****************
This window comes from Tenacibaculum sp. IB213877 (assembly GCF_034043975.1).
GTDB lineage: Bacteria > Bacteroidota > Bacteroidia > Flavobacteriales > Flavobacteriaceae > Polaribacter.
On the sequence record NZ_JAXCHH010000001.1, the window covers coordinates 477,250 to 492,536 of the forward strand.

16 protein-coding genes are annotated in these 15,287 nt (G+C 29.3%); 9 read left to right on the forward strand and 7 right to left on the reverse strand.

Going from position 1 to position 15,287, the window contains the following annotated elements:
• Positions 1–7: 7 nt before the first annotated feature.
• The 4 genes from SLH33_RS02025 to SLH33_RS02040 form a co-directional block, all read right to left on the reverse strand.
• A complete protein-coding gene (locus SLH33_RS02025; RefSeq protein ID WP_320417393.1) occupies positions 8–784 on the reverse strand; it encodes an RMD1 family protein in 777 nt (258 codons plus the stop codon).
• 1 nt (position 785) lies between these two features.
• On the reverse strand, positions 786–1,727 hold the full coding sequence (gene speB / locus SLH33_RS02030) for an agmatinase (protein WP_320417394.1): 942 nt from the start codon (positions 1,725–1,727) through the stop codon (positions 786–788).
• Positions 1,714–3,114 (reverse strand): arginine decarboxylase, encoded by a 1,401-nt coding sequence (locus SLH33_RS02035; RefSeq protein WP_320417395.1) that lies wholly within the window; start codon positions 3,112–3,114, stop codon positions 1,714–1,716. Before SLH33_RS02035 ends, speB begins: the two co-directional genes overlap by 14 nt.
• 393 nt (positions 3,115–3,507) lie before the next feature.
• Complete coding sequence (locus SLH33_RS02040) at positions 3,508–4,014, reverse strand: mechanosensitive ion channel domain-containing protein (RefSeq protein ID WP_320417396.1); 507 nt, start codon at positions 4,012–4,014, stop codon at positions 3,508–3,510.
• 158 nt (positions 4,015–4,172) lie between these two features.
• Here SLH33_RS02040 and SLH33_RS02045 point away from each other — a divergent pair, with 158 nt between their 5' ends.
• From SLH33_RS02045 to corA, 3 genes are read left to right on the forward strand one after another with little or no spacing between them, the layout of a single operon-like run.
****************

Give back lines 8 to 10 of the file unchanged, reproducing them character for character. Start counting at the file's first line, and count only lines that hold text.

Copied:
• A complete protein-coding gene (locus SLH33_RS02025; RefSeq protein ID WP_320417393.1) occupies positions 8–784 on the reverse strand; it encodes an RMD1 family protein in 777 nt (258 codons plus the stop codon).
• 1 nt (position 785) lies between these two features.
• On the reverse strand, positions 786–1,727 hold the full coding sequence (gene speB / locus SLH33_RS02030) for an agmatinase (protein WP_320417394.1): 942 nt from the start codon (positions 1,725–1,727) through the stop codon (positions 786–788).